Finally, I suppose short stories have been on my mind because I've gradually been working toward another Nocturnes anthology, and I've written more short stories over the last couple of years than in the eight years preceding them. For me, they're neither easier nor harder to write than novels: they're just different. It's like using another muscle, and the more you train it, the more familiar its use becomes. Short stories are unforgiving of flab; unnecessary words, paragraphs or digressions stand out more in the short form than in a novel. But they also allow the writer a certain freedom from the conventions of the novel, in particular the obligation to offer the reader some kind of conclusion — an ending or an explanation, however partial — as a reward for slogging through 300 or 400 pages. A short story permits the reader a glimpse, and nothing more, but it's a glimpse in which a whole world is briefly revealed. 

And now I have a novel to write . . .

Wednesday, June 11, 2014

BOOKS READ IN APRIL AND MAY


Books Read in April: 
Wodehouse: A Life by Robert McCrum
The Ginger Man by J.P. Donleavy
Rock Stars Stole My Life by Mark Ellen

Books Read in May:
The Undertaking by Audrey Magee
Frank: The True Story that Inspired the Movie by Jon Ronson
Field of Prey by John Sandford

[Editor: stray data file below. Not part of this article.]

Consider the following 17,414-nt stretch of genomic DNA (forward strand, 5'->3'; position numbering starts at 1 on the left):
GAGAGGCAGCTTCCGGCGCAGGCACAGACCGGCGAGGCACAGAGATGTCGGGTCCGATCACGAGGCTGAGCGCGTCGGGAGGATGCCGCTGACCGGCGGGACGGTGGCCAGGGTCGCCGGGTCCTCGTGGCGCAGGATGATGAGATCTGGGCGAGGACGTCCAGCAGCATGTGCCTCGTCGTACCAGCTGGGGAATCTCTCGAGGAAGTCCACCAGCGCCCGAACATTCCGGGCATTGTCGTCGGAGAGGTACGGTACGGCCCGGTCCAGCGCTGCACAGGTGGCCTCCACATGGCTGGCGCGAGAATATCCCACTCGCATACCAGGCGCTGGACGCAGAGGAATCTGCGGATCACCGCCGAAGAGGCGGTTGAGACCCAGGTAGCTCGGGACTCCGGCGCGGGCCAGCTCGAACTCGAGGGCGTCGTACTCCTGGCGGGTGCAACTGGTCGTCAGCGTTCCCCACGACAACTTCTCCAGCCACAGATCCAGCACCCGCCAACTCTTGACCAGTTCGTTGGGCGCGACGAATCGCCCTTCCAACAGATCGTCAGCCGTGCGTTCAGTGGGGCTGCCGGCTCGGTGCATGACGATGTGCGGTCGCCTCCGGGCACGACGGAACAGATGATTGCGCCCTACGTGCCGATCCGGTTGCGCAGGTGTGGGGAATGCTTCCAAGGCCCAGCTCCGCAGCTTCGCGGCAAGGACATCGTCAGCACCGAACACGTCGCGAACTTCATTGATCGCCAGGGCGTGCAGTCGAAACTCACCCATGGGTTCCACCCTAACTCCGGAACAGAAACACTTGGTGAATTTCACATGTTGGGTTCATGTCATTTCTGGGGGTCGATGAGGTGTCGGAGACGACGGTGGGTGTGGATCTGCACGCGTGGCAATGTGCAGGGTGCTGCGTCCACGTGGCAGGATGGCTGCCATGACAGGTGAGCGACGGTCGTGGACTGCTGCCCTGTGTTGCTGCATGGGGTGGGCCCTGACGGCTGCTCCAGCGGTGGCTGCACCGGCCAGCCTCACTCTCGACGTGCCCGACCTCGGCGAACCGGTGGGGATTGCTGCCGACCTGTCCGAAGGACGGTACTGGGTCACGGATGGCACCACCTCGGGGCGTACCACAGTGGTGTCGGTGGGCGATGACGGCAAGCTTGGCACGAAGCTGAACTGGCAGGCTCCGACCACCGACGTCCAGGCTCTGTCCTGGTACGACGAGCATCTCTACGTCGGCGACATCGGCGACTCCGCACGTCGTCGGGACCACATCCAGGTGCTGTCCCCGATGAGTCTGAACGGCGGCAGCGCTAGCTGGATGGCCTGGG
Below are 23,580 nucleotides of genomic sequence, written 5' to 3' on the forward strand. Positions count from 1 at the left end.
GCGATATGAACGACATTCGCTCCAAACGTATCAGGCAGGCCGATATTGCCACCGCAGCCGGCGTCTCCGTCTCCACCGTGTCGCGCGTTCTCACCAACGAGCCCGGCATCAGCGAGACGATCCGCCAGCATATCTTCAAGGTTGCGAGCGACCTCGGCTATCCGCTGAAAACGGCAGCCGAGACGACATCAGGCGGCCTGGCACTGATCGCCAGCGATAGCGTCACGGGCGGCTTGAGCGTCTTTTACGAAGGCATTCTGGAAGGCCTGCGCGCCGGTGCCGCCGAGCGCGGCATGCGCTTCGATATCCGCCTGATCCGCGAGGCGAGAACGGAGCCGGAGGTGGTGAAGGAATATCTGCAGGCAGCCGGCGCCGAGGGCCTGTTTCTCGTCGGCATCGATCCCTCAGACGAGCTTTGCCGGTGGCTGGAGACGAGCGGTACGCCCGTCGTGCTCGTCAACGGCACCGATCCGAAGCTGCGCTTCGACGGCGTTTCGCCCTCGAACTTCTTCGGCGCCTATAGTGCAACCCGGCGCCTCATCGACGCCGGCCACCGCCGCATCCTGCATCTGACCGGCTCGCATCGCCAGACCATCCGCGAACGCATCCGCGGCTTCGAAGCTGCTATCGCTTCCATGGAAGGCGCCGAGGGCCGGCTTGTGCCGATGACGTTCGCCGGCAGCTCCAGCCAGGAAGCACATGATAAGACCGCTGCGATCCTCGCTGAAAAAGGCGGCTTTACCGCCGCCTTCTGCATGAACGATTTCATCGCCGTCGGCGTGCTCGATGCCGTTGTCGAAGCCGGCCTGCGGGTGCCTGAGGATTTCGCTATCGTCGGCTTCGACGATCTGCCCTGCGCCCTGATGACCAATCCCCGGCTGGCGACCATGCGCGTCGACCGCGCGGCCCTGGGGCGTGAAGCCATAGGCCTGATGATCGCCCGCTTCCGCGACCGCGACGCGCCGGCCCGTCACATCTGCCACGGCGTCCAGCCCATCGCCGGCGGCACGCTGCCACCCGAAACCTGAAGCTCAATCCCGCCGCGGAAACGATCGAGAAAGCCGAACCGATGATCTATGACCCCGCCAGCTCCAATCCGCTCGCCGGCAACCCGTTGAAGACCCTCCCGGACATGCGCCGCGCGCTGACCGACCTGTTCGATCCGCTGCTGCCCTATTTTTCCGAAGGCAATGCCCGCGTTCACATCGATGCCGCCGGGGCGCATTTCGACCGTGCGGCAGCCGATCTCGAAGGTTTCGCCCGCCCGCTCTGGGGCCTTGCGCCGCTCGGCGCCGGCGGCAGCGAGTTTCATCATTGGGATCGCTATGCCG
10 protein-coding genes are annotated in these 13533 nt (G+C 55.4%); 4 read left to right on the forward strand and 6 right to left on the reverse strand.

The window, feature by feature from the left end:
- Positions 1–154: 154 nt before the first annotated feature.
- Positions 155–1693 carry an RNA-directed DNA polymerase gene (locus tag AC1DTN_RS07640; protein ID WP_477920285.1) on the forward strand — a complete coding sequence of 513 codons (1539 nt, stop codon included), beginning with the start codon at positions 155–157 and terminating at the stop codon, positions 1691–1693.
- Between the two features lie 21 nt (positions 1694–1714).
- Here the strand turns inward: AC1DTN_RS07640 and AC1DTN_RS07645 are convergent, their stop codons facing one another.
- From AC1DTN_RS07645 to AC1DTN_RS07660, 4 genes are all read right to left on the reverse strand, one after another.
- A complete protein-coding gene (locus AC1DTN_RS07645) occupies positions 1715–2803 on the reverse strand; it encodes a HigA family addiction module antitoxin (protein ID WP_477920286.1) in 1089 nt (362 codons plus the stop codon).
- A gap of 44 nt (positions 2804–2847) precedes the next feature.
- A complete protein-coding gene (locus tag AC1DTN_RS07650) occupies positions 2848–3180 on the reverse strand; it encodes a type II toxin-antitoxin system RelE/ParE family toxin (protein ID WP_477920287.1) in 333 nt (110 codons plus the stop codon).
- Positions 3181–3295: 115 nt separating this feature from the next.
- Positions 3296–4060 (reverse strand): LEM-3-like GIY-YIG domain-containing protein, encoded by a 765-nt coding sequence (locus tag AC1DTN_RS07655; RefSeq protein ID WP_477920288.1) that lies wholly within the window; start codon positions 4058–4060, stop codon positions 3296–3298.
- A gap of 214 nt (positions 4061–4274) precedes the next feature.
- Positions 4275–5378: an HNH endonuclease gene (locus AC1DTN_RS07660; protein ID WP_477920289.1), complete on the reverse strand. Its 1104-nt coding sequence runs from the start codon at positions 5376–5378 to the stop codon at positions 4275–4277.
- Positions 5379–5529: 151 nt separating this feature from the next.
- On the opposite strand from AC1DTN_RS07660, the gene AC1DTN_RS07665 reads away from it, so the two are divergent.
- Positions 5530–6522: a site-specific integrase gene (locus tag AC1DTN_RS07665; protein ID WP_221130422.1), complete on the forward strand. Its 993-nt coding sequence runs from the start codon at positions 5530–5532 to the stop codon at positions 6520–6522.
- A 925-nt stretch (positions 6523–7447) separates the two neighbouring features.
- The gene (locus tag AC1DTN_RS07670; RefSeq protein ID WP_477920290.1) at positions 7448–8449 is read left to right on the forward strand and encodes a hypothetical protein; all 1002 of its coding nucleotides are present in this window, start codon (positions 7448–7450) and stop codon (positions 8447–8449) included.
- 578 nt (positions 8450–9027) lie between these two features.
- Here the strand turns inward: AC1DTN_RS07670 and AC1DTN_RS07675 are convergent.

Watching War Films With My Dad by Al Murray
Spellbound by Beauty: Alfred Hitchcock and his Leading Ladies by Donald Spoto
Creation Stories by Alan McGee
A Blink of the Screen by Terry Pratchett
Galveston by Nic Pizzolatto
One Leg Too Few: The Adventures of Peter Cook and Dudley Moore by William Cook
Ethan Frome by Edith Wharton

Okay, so the first thing you’ll notice is the disparity between the amount of reading done in April and May. In part, this is because The Ginger Man took up more time than I thought it would: I’ve tried to read it twice before but never managed to get to grips with it. This time I persevered, and now I never have to read it again. We all have books that, for some reason or another, fail to connect with us.  For me, The Ginger Man seems destined to remain one of those, but at least I’m no longer nagged by my failure to finish it.